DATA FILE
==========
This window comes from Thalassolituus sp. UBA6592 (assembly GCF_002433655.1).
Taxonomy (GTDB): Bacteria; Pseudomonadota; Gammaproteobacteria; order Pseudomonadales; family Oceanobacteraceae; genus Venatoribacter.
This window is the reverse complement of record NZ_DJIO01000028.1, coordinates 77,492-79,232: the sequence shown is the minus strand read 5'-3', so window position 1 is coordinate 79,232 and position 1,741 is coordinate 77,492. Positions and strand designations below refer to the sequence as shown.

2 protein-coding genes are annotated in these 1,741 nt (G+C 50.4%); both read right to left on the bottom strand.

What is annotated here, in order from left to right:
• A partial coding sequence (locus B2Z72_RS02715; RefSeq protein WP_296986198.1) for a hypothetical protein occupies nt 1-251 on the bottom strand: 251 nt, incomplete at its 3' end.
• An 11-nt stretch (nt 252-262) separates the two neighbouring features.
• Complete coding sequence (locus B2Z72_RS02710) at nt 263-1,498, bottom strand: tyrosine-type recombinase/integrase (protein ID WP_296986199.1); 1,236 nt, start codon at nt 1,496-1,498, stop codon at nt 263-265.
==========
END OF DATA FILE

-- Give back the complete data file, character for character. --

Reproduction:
This window comes from Thalassolituus sp. UBA6592 (assembly GCF_002433655.1).
Taxonomy (GTDB): Bacteria; Pseudomonadota; Gammaproteobacteria; order Pseudomonadales; family Oceanobacteraceae; genus Venatoribacter.
This window is the reverse complement of record NZ_DJIO01000028.1, coordinates 77,492-79,232: the sequence shown is the minus strand read 5'-3', so window position 1 is coordinate 79,232 and position 1,741 is coordinate 77,492. Positions and strand designations below refer to the sequence as shown.

2 protein-coding genes are annotated in these 1,741 nt (G+C 50.4%); both read right to left on the bottom strand.

What is annotated here, in order from left to right:
• A partial coding sequence (locus B2Z72_RS02715; RefSeq protein WP_296986198.1) for a hypothetical protein occupies nt 1-251 on the bottom strand: 251 nt, incomplete at its 3' end.
• An 11-nt stretch (nt 252-262) separates the two neighbouring features.
• Complete coding sequence (locus B2Z72_RS02710) at nt 263-1,498, bottom strand: tyrosine-type recombinase/integrase (protein ID WP_296986199.1); 1,236 nt, start codon at nt 1,496-1,498, stop codon at nt 263-265.